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February 8, 2017 11:51 am

Trump’s Refugee Ban Echoes Past US Wartime Paranoia and Outright Bigotry

avatar by Albert L. Kramer /

President Donald Trump. Photo: Michael Vadon via Wikimedia Commons.

President Donald Trump. Photo: Michael Vadon via Wikimedia Commons. — There are many axioms reminding us that if we fail to learn from the tragedies of the past, we are doomed to relive them in the future. We appear to have failed to heed that warning.

On May 13, 1939, the German ship the St. Louis left Hamburg for Cuba with 937 Jewish refugees on board, almost all fleeing for their lives from the Nazis. They were offered temporary respite in Cuba while they waited for their applications for US visas to be approved. But then, the situation in Cuba changed, and the president rescinded all recently issued landing certificates, and antisemitic rallies, which drew thousands of people, demanded that these Jewish refugees be kept out. These money-hungry immigrants, exhorted the protesters, were not to be let in to take away our jobs. The Jewish refugees were turned away.

The St. Louis then attempted to dock in Miami. The country that welcomes the homeless and the “huddled masses yearning to breathe free” also denied entry to the Jewish refugees seeking asylum, although the president and the State Department knew that they were sending these people back on a perilous and hopeless journey.

With nowhere to go, the St. Louis was compelled to return to Europe. The Jewish refugees were dispersed, left to fend for themselves, and 254 of them were killed in the Holocaust. Thousands of other Jewish refugees were murdered after similarly being denied entry into the US via immigration laws determined to keep them out.

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One of the arguments given in the US for refusing to rescue Jewish refugees from Hitler was to protect the country. The expressed fear was that the Germans could turn Jewish refugees into spies, by holding their families hostage back in Germany — yet not one case of such espionage was ever documented.

The noted Holocaust historian, Professor Deborah Lipstadt, concluded that the Jews were denied entry due to the State Department’s wartime paranoia and outright bigotry. Sound familiar? The State Department stated that the Jewish immigrants presented a national security risk. Sound familiar?

These are the exact reasons why the US has now decided to refuse entry to any of the million Syrian refugees who have fled their country seeking safety from the devastating ravages of a civil war, and in effect, like the Jews, they are now being told to seek asylum elsewhere.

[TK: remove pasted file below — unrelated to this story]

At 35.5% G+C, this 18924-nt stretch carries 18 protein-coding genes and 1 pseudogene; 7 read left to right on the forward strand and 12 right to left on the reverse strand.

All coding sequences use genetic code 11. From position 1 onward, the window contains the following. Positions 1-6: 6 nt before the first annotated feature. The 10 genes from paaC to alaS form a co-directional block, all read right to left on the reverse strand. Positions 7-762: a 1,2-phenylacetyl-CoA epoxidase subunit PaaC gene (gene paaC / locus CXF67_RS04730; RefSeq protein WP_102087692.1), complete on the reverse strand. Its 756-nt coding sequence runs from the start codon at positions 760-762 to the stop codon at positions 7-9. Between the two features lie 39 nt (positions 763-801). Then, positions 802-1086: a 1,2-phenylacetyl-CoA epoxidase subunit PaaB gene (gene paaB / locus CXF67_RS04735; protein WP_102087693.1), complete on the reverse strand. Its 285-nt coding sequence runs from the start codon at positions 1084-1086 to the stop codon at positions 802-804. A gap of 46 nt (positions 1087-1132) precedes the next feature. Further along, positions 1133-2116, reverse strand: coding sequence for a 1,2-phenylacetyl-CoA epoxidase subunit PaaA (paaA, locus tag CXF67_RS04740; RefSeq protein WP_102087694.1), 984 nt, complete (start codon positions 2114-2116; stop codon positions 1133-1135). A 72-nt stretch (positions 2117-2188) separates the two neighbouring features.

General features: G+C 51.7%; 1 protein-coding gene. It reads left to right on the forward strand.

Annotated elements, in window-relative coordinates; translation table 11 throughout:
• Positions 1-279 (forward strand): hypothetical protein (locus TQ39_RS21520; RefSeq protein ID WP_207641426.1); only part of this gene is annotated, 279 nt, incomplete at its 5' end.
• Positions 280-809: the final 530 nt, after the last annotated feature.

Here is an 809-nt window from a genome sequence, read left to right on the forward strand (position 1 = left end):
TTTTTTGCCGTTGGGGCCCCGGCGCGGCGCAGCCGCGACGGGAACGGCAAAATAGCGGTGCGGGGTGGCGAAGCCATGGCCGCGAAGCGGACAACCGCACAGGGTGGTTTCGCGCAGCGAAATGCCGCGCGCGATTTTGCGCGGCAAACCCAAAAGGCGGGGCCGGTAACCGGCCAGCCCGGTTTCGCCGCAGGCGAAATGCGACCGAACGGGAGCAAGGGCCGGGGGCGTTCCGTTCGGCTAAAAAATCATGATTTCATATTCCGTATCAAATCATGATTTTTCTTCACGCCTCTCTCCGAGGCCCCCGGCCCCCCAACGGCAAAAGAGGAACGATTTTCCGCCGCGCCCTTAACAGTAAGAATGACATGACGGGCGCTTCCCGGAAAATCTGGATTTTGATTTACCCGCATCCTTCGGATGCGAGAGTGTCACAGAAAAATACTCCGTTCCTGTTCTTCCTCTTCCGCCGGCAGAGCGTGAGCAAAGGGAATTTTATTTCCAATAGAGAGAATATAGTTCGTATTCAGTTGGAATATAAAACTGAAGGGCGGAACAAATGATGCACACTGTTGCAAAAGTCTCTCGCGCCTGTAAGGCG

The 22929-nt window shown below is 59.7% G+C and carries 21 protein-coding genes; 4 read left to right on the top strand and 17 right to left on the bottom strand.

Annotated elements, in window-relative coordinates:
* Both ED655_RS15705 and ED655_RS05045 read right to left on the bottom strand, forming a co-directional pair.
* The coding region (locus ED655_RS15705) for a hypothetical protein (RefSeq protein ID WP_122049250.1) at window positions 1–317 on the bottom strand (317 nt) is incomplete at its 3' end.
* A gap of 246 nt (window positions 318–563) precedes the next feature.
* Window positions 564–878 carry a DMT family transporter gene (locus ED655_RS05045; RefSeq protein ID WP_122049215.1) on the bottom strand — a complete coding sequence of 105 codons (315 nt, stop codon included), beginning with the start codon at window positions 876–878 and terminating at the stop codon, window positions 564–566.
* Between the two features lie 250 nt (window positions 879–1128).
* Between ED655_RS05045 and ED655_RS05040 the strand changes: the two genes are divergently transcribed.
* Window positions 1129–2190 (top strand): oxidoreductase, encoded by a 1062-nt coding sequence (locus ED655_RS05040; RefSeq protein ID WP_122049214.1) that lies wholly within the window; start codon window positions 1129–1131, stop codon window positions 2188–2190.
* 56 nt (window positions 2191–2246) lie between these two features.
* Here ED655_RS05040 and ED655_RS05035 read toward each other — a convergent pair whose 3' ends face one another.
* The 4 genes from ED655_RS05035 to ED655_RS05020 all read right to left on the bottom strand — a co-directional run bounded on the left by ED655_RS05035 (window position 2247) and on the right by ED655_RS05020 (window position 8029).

As a result of the largest humanitarian crisis and displacement of human beings since World War II, 12 million Syrians have fled their homes. More than six million of them remain trapped and displaced within Syria. Five million of them have been taken in by caring neighboring countries. The US had made a very limited commitment — but at least it was a commitment — to allow 100,000 of the remaining million Syrian refugees, mostly single mothers and children, to immigrate to America, in addition to the 16,000 already admitted.

However, a presidential executive order has now been issued barring all Syrian refugees from entering the US indefinitely, and severely restricting immigration and travel from six other Muslim-majority countries. “National security” once again is being used as a rationale for barring entry to certain types of refugees — this time to deal with the threat of terrorism.

The order seeks to implement extreme scrutiny of Muslims trying to seek asylum in our country, though there is already a successful vetting program in place. The vetting process is already extreme in nature, with biometric and database screening, security screening and multiple interviews of prospective immigrants by the FBI, the Department of Homeland Security, the State Department and the National Counterterrorism Center. This vetting process takes up to two years to complete before allowing an entry. Importantly, with this scrupulous vetting system, not one American has been killed in a terrorist attack committed by a refugee from Syria or from any of the other six Muslim-majority countries targeted by the current travel ban.

Professor Lipstadt’s historical finding of the past is just as instructive today, and bears remembering by every Jewish-American citizen. Jews were denied entry solely due to wartime paranoia and outright bigotry.

Any American Jew who is unwilling to stand up and oppose this similar wartime paranoia and bigotry, denying innocent Syrian-Muslim refugees asylum from the ravages of their war-torn country, and oppose the executive order’s religious discrimination, must be concerned about forfeiting his or her right to criticize the US for its past failure to give asylum to innocent Jewish refugees who faced the unspeakable Holocaust.

Honorable Albert L. Kramer has served as the Presiding Justice of the Quincy District Court in Massachusetts, a Chief Policy Adviser to the Governor of Massachusetts and a Massachusetts state legislator. The Quincy District Court is distinguished for receiving many national awards for Judge Kramer’s innovative programs — two of which were featured segments on the CBS program “60 Minutes.”

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